A. Researchers randomly assigned participants to receive either a short-term collaborative care intervention or one of three longer-term intensive therapies that have been shown to help stabilize bipolar symptoms—cognitive-behavioral therapy (CBT), interpersonal and social rhythm therapy (IPSRT), or family-focused treatment (FFT). Collaborative care was considered the “control” intervention, meaning that the outcomes of this therapy were used as a baseline by which to compare the other three intensive therapies. All of these therapies focused on education about the illness, relapse prevention planning, and bipolar illness management interventions, and all but collaborative care consisted of up to 30, 50-minute sessions that took place over nine months.

Collaborative care, which consisted of three, 50-minute sessions over six weeks, provided participants with a workbook, an educational videotape and other information that aimed to help them understand and manage the illness, maintain adherence to medications, and develop a treatment contract geared toward preventing bipolar episodes.

In the CBT intervention group, participants received education about the illness. They learned to challenge negative thoughts or beliefs about bipolar disorder or its associated stressful life circumstances, developed schedules to stay active, and developed strategies to detect and cope with mood swings.

The focus of IPSRT was on attaining and maintaining regular social rhythms (daily routines and sleep/wake cycles) and the relationship of daily activities to mood and levels of social stimulation. IPSRT therapists encouraged participants to keep track of their daily routines (e.g., when they went to sleep, when they woke up, etc.) while working toward establishing stable social rhythms. Patients also worked to resolve key interpersonal problems related to grief, role transitions, interpersonal disputes, or interpersonal skill deficits.

In FFT, participants and their relatives (e.g., spouses and parents) were taught an understanding of bipolar illness, its course, treatment and management. Family members were taught how to recognize early warning signs that might predict an oncoming depressive or manic episode in the person with bipolar illness, and strategies to intervene when these warning signs occurred. Treatment included enhancing communication between the participants and their family members to improve the quality of family interactions, and problem-solving to manage conflicts related to the illness.

5. Q. What do the results from the STEP-BD psychosocial treatment trial tell us about the treatment of bipolar disorder?

A. The outcome measures that were used to evaluate success of the treatments were “time to recovery” (e.g., how quickly did people get well) and the total amount of time during the study year that participants remained “well” (measured by the probability of being well during any given month). To be considered “well” in the study, participants had to have no more than two symptoms of mild or moderate mania or depression.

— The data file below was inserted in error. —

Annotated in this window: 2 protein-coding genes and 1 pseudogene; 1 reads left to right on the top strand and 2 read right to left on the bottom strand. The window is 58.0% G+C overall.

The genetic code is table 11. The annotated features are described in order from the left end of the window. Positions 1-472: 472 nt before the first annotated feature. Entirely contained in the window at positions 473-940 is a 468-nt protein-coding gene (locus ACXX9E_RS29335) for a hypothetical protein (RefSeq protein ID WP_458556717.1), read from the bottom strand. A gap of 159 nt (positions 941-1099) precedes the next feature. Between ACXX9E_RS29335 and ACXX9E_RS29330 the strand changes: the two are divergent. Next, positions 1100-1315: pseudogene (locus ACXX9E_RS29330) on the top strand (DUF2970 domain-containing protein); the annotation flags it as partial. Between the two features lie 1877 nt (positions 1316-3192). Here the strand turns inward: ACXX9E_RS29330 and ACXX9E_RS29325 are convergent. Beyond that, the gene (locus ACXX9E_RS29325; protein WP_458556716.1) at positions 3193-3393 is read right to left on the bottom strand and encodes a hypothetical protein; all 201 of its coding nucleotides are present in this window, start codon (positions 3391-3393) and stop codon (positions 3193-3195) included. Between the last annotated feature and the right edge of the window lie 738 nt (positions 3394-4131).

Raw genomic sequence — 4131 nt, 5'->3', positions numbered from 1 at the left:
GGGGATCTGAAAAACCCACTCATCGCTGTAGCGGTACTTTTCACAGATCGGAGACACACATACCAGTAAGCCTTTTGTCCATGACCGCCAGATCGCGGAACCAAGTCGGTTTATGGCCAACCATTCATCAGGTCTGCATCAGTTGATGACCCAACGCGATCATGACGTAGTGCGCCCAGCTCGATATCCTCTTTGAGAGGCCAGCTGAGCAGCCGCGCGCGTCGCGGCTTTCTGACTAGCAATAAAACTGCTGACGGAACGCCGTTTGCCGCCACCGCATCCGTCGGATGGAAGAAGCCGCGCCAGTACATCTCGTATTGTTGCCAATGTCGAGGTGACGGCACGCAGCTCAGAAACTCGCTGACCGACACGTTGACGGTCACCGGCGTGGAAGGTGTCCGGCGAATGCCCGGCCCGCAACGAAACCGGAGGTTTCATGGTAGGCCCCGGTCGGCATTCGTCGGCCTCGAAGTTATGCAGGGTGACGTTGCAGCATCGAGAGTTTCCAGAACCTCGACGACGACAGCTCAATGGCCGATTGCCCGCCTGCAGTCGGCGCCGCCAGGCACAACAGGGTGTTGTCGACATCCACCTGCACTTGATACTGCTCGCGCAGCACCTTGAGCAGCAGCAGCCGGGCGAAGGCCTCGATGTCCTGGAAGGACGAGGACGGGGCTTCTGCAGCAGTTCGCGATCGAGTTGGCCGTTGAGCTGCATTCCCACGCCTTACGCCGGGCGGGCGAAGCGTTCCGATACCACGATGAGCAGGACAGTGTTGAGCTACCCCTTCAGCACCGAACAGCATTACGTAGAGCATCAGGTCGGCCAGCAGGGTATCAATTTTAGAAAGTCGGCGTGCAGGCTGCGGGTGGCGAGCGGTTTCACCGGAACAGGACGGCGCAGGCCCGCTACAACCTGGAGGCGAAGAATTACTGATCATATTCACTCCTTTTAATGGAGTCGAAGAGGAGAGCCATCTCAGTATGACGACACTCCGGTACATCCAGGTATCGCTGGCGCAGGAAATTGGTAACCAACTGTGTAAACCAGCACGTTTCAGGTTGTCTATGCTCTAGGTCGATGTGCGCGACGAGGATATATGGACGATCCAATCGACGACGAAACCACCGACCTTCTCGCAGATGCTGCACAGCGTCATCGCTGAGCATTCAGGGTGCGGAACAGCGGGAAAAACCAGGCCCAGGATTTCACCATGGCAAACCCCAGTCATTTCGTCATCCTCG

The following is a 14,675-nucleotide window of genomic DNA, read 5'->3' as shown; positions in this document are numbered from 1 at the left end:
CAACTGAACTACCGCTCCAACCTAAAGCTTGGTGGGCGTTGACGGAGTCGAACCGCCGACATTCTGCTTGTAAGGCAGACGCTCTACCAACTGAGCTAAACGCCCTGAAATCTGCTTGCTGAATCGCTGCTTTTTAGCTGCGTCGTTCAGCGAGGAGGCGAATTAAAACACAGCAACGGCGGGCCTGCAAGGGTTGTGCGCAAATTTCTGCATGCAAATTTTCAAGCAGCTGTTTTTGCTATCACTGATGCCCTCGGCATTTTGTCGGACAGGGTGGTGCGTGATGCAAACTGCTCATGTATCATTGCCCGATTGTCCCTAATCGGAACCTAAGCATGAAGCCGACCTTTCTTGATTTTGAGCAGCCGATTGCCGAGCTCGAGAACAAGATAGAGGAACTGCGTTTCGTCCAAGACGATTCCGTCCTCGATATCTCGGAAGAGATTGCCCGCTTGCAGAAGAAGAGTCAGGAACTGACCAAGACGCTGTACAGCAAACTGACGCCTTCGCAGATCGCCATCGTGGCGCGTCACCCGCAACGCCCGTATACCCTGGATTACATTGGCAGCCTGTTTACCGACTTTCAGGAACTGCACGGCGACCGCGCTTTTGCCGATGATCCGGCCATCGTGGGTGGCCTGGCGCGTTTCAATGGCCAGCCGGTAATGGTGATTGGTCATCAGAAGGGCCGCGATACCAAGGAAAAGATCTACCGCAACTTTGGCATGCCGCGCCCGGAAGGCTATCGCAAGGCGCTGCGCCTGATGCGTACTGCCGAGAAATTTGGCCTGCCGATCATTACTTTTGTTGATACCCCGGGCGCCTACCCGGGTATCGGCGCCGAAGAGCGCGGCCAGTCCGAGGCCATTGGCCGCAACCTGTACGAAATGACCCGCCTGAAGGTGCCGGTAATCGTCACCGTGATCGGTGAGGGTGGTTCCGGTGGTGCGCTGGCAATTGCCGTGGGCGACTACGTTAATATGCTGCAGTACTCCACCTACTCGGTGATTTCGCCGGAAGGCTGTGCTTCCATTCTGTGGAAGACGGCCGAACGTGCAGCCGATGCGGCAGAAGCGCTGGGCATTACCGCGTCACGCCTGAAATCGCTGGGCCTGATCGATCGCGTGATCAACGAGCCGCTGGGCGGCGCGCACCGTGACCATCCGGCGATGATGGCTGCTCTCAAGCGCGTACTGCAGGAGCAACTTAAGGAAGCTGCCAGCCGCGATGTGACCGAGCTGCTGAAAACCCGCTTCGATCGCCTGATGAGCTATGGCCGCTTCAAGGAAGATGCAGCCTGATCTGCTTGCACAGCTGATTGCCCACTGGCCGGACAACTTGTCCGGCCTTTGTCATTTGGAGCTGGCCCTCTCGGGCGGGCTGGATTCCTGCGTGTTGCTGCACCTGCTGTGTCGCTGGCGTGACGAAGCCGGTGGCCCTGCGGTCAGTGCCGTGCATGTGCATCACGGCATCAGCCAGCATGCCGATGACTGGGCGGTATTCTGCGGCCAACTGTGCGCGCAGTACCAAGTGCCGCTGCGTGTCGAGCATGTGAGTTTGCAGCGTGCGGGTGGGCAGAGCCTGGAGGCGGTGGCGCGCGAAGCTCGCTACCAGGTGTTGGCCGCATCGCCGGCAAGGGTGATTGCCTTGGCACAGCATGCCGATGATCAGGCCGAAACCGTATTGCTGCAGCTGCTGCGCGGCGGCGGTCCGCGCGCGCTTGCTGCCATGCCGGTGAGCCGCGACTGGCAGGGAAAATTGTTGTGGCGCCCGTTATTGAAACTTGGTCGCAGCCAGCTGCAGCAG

Of the 293 STEP-BD participants in the psychosocial treatment study, 59 percent recovered from their depression; 41 percent either did not recover or left the study early.

Over the course of the study year, participants in the intensive psychotherapies (FFT, IPSRT, CBT) had a more successful recovery rate (64 percent) compared to the individuals in the collaborative care group (52 percent). Also, participants in the intensive psychotherapies who recovered did so faster (on average, after about 113 days) than those in the collaborative care group (after about 146 days). Furthermore, the participants in the intensive psychotherapies were one and a half times more likely to remain well during any given month of the study year than those in the collaborative care group.

The study also showed that in each of the four psychosocial treatment groups, participants who were also enrolled in the randomized medication portion of the trial got well faster than those who were not, even though all patients were receiving some type of medication. In addition, recovery time was faster in all four groups for those participants who had family supports available.

Differences among the three intensive psychosocial interventions were not statistically significant, but they are worth noting. Over the yearlong study, 77 percent of participants in the FFT recovered, compared to 65 percent of participants in IPSRT and 60 percent in CBT.

6. Q. What do the results mean for people with bipolar depression and the doctors who provide care for them?

A. This one-year study showed that, in conjunction with adequate mood stabilizing medications, intensive psychotherapy is more effective in helping people recover from a depressive episode, and stay well over a one-year period, than a brief collaborative care treatment. All three types of intensive psychosocial treatments had comparable benefits.

Overall, psychotherapy appears to be a vital part of the effort to stabilize episodes of depression in bipolar illness. These findings should help clinicians plan treatments for individuals recovering from an episode of bipolar depression.